When developing the figure of Chakotay, Voyager‘s producers seemed to have been aware of these as well as other flaws in traditional representations of Native Americans, and they were apparently determined to draw a more correct image. This effort becomes evident in that the Voyager production team not only hired a science consultant—as had been the rule since The Next Generation—but that they also hired an expert, Jamake Highwater, to check each script for accuracy concerning Native American issues. Despite such obvious efforts not to repeat the ignorant white images of Native Americans of the past, Voyager did perpetuate traditional patterns in casting the character of Chakotay.

Dreamcatchers are traditionally associated with the Ojibwe people of southern Canada and the northern Midwest, showing how ‘Indian’ symbolism is often mixed and matched without reference to ancestry.

First of all, while clearly striving to mark Chakotay as Native American, writers and producers seemingly regarded the character’s tribal affiliation as only marginal to the figure’s identity. Initially, Chakotay’s tribal ancestry remained unresolved for a long time. It was then decided upon as Sioux (the Plains Indian again), to be soon after changed to Hopi, to be finally left open again. Indeed, Voyager began employing the character of Chakotay as precisely that kind of generic ‘Indian’, referring to him only as being “‘from a colony of American Indians.’” One contributor to the <> discussion group summarizes many viewers’ dissatisfaction with seeing, once more, a generic ‘Indian’:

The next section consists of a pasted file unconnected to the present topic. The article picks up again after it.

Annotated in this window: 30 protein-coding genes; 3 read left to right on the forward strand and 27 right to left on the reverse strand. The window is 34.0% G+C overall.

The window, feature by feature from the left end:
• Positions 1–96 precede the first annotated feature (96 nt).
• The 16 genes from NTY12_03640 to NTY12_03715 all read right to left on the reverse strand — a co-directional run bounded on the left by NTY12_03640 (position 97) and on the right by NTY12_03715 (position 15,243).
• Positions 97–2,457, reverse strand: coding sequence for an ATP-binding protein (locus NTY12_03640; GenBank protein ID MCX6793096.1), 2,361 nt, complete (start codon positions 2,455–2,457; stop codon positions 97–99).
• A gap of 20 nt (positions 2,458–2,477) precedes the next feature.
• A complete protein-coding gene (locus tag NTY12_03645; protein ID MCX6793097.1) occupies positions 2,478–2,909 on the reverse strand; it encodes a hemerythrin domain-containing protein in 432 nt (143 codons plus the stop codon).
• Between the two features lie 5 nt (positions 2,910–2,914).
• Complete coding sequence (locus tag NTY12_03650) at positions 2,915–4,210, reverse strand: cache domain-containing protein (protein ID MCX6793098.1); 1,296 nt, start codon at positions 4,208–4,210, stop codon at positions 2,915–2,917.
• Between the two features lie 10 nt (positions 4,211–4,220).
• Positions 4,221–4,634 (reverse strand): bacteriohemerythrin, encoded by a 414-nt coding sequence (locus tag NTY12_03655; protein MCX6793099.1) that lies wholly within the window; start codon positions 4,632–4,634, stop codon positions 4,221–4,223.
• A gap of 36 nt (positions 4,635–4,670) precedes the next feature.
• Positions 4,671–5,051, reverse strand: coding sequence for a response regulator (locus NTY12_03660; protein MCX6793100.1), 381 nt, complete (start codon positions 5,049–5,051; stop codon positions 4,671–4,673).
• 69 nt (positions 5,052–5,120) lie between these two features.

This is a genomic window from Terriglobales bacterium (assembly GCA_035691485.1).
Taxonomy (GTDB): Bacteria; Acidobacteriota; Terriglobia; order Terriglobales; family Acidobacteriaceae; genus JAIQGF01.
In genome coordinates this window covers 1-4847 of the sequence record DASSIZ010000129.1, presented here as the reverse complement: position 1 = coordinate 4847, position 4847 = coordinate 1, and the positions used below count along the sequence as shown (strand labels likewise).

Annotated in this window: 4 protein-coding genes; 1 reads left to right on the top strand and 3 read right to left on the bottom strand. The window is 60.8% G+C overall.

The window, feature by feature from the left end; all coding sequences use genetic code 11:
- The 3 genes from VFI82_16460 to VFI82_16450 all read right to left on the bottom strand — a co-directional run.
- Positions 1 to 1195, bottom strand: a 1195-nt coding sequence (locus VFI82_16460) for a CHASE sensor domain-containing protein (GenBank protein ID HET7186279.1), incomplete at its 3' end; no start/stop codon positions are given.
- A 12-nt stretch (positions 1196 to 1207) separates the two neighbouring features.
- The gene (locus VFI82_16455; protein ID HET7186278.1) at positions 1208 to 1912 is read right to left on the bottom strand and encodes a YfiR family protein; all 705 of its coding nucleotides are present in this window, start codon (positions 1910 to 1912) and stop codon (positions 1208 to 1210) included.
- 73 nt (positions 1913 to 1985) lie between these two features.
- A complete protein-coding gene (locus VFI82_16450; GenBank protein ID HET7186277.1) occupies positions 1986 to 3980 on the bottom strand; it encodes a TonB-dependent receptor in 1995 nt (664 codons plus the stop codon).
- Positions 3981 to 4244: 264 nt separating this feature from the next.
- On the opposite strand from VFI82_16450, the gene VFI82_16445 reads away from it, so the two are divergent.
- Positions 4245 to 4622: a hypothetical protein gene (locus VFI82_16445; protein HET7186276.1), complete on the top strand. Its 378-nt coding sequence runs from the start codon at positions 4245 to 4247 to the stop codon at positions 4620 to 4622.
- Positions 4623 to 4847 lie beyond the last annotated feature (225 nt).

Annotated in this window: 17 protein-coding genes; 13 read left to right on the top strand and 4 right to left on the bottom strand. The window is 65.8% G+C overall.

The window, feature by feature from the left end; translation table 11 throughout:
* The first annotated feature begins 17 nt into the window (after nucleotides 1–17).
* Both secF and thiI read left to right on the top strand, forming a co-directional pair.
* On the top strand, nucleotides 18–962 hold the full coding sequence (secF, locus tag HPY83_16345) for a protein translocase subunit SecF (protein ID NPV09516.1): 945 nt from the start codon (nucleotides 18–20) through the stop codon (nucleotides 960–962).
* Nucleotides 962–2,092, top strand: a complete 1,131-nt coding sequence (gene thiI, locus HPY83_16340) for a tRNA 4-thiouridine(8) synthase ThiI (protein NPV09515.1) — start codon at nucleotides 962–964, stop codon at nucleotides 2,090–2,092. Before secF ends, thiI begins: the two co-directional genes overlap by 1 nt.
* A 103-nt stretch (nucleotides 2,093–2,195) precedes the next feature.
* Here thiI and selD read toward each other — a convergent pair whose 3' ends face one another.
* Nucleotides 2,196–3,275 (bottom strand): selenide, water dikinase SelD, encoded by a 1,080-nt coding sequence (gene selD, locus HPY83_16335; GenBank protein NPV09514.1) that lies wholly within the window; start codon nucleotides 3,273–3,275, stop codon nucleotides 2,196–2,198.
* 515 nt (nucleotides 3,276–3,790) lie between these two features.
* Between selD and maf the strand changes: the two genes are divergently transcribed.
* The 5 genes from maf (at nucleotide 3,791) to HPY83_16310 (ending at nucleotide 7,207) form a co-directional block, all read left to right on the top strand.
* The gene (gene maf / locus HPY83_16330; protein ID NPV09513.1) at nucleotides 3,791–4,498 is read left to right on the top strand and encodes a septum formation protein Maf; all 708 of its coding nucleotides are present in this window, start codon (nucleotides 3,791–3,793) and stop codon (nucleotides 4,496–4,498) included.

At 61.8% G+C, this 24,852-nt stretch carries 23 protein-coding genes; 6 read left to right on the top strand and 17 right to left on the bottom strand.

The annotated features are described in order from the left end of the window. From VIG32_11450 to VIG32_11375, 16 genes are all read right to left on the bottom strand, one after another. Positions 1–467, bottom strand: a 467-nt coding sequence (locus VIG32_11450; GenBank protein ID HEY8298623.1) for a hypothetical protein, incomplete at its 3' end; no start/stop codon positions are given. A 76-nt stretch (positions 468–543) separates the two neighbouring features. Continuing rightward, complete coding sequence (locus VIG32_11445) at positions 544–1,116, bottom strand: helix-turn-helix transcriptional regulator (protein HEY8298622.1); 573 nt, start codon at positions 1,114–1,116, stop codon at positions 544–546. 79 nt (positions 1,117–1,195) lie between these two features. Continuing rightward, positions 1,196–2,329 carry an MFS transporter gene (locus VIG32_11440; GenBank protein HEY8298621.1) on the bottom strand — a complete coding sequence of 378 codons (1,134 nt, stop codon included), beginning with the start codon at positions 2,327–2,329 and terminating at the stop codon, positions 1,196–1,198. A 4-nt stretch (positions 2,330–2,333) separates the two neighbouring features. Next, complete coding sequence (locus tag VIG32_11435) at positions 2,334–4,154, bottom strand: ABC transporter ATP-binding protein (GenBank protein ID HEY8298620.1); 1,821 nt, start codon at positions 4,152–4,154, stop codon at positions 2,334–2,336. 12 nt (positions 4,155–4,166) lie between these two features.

[…T]he show can be faulted for not creating a tribal identity for Chakotay, which would help frame him a little better. All we know about his culture is that he has a tattoo, a spirit guide, and uses a machine to imitate the effects of peyote. Also, haunting, “native” reed in-struments play on those rare occasions we get to see his private living space […].

It was not until audience pressure concerning another representational faux-pas forced the production team to write a specific tribal heritage into the character that this generic ‘Indian’-ness abated.

This second faux-pas concerns the actor cast to play Chakotay. Robert Beltran is Mexican-American, and although he tried to justify his playing an ‘Indian’ role by evoking the Mestizo (mixed European/indigenous) heritage of many Mexicans, many viewers experienced his presence as “yet another non-Indian actor […] in a part that is identifiably Indian and uses trappings from the culture.” Only very gradually, and at Beltran’s own suggestion, did the producers effectively solve the problem of their own casting decision by specifying Chakotay’s tribal affiliation as “south of border”, i.e. Mayan, Aztec, or Inca.

Back to Basics